Betty W. Phillips, Ph.D., Psychology
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Warning Signs of Infidelity


This is the third article in a series on infidelity. The first two articles were published in the Southern Neighbor and are also available on my web site described above. This article will provide information about warning signs and began a discussion about the first steps to take to resolve this serious challenge to your emotional stability, your marriage, your family and children. I will discuss changes you sense in yourself, changes you perceive in your marriage, changes in the behavior of your spouse as well as changes in his or her schedules and habits. Of course there are different types of affairs, and each will have its own different clues for detection. Some unfaithful spouses are na´ve and full of guilt, leaving obvious signs in their trail. Other affairs grow slowly out of friendships, with the changes in this outside friendship almost undetectable until the affair is consummated. In other cases the unfaithful spouse will take elaborate steps to avoid detection. Some marriage partners have a sexual addiction, seeking sexual trysts without long-term affairs.

Often the first change you will notice is a sense of unease and change in your comfort level with doubts being raised in new areas of your life. With hindsight, betrayed spouses recall vague doubts, intuitions creating suspicions, gut instincts that something is wrong. You may notice little things that don't add up, and you find "pieces of the puzzle" before you can put the whole puzzle together. These nagging doubts and suspicions are particularly important if you have not previously been suspicions or jealous. However, individuals who are always jealous will not be able to notice this kind of change, and in fact may be driving their spouse away with their chronic accusations and suspicions.

You may also notice changes in the patterns of your marriage. You may find yourself with uncertainty about issues which were previously a source of trust and security in your marriage. Obviously marriages do change over time, and not all changes will signify that one spouse is entering into an affair. However, the marriage is likely to be solid when spouses are best friends, when they share their deepest thoughts and intimacies, and when they turn to no one except each other for comfort and support. Some marriage changes may indicate the beginnings of an affair, especially those that seem to indicate a spouse is stepping outside of the marriage or someone is slipping into a close relationship with your spouse. When, for example, a spouse stops saying "I love you," it may be time to start asking why. New signs of jealousy without paranoia may be normal reactions to impending signs of deterioration in the marriage relationship. The most suspicious changes are signs of lying and secrecy, with this new pattern of deception likely indicating the intrusion of an affair relationship into the marriage.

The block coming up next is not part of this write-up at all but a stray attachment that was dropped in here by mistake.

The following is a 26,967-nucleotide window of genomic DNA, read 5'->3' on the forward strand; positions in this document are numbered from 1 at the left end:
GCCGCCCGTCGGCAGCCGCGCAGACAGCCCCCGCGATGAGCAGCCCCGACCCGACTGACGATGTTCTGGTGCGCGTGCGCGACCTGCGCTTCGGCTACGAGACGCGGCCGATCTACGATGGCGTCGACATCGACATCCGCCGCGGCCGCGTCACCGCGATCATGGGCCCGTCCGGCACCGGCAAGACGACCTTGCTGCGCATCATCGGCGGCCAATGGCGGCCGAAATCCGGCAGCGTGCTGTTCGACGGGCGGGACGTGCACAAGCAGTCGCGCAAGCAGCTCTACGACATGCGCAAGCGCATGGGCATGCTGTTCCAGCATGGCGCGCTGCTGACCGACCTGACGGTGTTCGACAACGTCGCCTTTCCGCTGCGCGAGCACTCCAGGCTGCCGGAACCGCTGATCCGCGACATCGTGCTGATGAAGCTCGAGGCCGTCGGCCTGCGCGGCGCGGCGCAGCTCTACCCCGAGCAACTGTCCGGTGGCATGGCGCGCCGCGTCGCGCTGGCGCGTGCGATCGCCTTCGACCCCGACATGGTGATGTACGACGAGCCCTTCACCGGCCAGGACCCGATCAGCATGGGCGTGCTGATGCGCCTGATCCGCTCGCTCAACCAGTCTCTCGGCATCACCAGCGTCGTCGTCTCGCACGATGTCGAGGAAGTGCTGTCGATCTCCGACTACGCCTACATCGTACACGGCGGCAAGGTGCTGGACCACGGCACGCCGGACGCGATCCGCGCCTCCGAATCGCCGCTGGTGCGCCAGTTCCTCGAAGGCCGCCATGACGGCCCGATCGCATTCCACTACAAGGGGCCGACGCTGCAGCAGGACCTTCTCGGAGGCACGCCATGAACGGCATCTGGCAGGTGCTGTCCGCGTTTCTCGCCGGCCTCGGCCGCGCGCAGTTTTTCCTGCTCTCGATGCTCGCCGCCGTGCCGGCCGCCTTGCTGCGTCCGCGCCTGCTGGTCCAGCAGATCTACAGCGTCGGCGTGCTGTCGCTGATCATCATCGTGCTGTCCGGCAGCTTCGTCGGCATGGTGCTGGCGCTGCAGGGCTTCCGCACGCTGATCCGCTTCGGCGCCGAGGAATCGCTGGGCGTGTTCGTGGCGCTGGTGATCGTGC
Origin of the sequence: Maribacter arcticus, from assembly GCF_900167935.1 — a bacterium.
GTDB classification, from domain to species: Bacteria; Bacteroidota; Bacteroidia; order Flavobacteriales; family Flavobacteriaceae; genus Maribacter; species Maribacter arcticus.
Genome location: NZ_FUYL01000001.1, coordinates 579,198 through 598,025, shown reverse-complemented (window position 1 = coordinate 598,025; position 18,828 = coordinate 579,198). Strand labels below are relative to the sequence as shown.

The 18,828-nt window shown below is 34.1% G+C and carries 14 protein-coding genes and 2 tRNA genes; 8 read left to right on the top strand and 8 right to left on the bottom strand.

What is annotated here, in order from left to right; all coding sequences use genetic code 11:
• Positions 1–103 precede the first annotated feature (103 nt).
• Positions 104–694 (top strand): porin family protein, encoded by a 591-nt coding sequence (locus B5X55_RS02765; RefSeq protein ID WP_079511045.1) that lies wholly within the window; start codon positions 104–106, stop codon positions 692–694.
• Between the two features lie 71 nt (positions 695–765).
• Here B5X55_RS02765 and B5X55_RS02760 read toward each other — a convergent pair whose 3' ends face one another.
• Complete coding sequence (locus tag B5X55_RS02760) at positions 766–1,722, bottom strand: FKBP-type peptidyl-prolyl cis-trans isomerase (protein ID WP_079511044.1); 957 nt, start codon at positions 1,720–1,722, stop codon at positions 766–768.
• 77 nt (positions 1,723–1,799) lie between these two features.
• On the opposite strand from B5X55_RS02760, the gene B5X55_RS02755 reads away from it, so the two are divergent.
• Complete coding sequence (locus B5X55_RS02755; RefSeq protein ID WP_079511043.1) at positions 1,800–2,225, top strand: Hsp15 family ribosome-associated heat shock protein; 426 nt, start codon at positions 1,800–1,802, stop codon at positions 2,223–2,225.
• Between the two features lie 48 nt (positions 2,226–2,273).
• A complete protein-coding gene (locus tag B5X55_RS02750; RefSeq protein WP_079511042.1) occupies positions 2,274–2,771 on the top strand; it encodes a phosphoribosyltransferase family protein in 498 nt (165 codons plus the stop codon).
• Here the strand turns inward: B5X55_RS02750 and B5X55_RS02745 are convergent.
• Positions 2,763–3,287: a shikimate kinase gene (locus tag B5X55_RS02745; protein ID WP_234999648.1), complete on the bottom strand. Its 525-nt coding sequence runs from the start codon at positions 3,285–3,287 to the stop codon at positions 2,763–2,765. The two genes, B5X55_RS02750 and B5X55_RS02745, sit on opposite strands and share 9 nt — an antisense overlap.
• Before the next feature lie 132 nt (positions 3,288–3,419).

Reasons for the changes noted above are usually related to changes in the behavior of the spouse who may have initiated an affair. Changes in your spouse's appearance or behavior are noteworthy especially when there are no other obvious reasons to explain the altered behavior. While guilt may cause the unfaithful spouse to give extra attention or presents, or to even show increased sexual interest at home, the changes are usually unpredictable and temporary, related to factors outside the marriage. At other times your spouse's unpredictable behavior will seem critical and defensive, even starting arguments as if to push you away or storm out of the house. While some unfaithful spouses try to make sure their behavior appears totally predictable, normal behavior patterns are hard to maintain during the highly charged romantic and sexualized atmosphere of the affair relationship.

Most obvious will be changes in the unfaithful spouse's habits or behavior which are direct clues about an affair, always accompanied by some degree of lying and secrecy. Lies may be total fabrications, stretching the truth or may be errors of omission. The unfaithful spouse may show a new preoccupation with personal appearance, making transformations to appear younger, more attractive or sexy. Unexplained new interests or activities not shared with the marriage partner may originate in another relationship. An increased desire for privacy along with changes in schedules may result in more unexplained behavior and time out of the home. Cell phones may be guarded, and computer messages may be hidden or erased. Finally, changes in expenditure patterns, especially if accompanied by increased secrecy or denials, may indicate spending on the new romantic interest.

If this sounds like your marriage, what should you do? The first step will be increased vigilance. Pay attention to the changes in yourself, your marriage and your marriage partner, without drawing conclusions initially or making accusations. Most important, look at the patterns in your marriage, looking for changes signaling a need for improvement. Any or all of the changes described above may signal a need for marriage counseling. Especially if you wonder about an affair, the most helpful initial strategy will be to attempts to improve the marriage relationship. A professional can help the couple navigate the fine line between jealousy and angry denial, directing the couple inward toward marriage improvement and recommitment to the marriage vow of fidelity.